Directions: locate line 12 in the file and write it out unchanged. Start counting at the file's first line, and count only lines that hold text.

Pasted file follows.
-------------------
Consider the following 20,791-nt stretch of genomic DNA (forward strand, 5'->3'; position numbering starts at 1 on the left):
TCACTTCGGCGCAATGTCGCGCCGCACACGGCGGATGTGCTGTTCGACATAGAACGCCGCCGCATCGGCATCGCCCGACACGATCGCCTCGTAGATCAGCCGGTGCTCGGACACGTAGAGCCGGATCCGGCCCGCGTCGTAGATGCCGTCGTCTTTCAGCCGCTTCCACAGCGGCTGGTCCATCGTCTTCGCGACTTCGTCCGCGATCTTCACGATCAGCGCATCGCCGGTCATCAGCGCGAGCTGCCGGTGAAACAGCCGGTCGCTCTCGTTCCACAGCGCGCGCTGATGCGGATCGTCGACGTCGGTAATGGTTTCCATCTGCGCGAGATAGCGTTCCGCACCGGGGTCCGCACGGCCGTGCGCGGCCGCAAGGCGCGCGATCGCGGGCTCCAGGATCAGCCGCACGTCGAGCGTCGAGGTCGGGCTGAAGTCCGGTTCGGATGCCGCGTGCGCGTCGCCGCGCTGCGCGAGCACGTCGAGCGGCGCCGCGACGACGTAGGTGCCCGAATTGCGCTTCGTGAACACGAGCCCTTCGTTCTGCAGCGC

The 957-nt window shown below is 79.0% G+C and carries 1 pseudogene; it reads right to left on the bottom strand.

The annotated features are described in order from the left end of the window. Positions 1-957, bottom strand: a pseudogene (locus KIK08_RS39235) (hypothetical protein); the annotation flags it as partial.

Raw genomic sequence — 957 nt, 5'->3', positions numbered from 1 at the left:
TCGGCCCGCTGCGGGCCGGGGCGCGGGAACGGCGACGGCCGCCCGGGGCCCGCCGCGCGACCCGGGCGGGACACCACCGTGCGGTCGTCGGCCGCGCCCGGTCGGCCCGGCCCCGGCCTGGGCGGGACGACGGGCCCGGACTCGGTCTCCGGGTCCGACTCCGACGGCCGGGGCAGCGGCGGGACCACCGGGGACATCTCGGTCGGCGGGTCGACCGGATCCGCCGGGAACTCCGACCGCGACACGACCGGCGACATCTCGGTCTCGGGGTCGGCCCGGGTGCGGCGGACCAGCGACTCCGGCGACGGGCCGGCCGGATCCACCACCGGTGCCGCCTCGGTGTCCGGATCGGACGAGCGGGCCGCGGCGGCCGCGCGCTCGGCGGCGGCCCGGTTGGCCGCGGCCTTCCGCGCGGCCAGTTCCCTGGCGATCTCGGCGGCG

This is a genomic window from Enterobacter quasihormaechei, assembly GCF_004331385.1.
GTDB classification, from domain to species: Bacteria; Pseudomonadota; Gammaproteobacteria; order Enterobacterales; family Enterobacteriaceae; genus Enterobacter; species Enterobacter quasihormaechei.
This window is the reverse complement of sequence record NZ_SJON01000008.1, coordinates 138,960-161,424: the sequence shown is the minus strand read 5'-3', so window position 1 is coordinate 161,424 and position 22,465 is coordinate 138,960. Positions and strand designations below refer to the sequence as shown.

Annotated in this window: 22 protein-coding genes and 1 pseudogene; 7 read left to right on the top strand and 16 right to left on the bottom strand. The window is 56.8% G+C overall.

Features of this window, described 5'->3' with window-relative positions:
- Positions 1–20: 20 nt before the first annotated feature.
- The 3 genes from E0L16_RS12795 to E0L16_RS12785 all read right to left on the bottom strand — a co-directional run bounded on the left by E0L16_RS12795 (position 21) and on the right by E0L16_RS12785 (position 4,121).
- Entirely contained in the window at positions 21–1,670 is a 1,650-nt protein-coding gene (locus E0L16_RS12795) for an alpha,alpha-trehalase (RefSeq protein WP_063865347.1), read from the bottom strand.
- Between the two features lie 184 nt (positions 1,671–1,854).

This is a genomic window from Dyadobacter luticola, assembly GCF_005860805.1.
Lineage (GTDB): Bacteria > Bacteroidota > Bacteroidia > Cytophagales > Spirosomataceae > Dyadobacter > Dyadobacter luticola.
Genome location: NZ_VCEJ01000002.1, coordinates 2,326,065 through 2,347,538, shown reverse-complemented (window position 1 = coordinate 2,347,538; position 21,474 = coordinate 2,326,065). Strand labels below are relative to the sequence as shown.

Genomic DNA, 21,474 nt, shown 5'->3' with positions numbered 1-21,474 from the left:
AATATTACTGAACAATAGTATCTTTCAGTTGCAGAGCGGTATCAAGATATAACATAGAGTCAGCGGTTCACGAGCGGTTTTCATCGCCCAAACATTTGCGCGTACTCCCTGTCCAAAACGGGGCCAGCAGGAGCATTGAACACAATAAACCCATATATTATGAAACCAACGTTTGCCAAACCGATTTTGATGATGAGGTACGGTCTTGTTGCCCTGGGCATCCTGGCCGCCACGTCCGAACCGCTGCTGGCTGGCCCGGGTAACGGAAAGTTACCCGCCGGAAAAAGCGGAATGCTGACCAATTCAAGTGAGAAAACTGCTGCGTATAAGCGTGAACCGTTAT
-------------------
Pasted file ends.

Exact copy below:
- Positions 1–20: 20 nt before the first annotated feature.